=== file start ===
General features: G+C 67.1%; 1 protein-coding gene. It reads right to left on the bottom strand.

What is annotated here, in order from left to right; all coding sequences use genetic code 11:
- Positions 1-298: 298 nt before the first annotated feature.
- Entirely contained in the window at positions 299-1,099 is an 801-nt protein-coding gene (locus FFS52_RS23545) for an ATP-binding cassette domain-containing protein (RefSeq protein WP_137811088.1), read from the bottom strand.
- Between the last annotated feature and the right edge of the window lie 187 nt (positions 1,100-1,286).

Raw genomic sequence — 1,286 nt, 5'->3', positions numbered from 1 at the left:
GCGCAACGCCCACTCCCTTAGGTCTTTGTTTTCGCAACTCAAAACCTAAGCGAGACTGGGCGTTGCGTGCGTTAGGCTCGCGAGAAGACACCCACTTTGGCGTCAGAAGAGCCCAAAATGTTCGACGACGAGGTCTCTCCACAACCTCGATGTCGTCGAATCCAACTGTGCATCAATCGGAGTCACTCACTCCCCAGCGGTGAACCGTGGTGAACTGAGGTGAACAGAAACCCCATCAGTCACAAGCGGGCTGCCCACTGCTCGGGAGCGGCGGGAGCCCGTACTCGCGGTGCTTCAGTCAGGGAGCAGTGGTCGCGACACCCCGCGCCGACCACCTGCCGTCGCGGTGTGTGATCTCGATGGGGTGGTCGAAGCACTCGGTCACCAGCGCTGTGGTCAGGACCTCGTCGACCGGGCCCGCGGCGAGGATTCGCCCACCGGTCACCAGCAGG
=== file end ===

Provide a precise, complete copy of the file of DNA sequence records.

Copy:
General features: G+C 67.1%; 1 protein-coding gene. It reads right to left on the bottom strand.

What is annotated here, in order from left to right; all coding sequences use genetic code 11:
- Positions 1-298: 298 nt before the first annotated feature.
- Entirely contained in the window at positions 299-1,099 is an 801-nt protein-coding gene (locus FFS52_RS23545) for an ATP-binding cassette domain-containing protein (RefSeq protein WP_137811088.1), read from the bottom strand.
- Between the last annotated feature and the right edge of the window lie 187 nt (positions 1,100-1,286).

Raw genomic sequence — 1,286 nt, 5'->3', positions numbered from 1 at the left:
GCGCAACGCCCACTCCCTTAGGTCTTTGTTTTCGCAACTCAAAACCTAAGCGAGACTGGGCGTTGCGTGCGTTAGGCTCGCGAGAAGACACCCACTTTGGCGTCAGAAGAGCCCAAAATGTTCGACGACGAGGTCTCTCCACAACCTCGATGTCGTCGAATCCAACTGTGCATCAATCGGAGTCACTCACTCCCCAGCGGTGAACCGTGGTGAACTGAGGTGAACAGAAACCCCATCAGTCACAAGCGGGCTGCCCACTGCTCGGGAGCGGCGGGAGCCCGTACTCGCGGTGCTTCAGTCAGGGAGCAGTGGTCGCGACACCCCGCGCCGACCACCTGCCGTCGCGGTGTGTGATCTCGATGGGGTGGTCGAAGCACTCGGTCACCAGCGCTGTGGTCAGGACCTCGTCGACCGGGCCCGCGGCGAGGATTCGCCCACCGGTCACCAGCAGG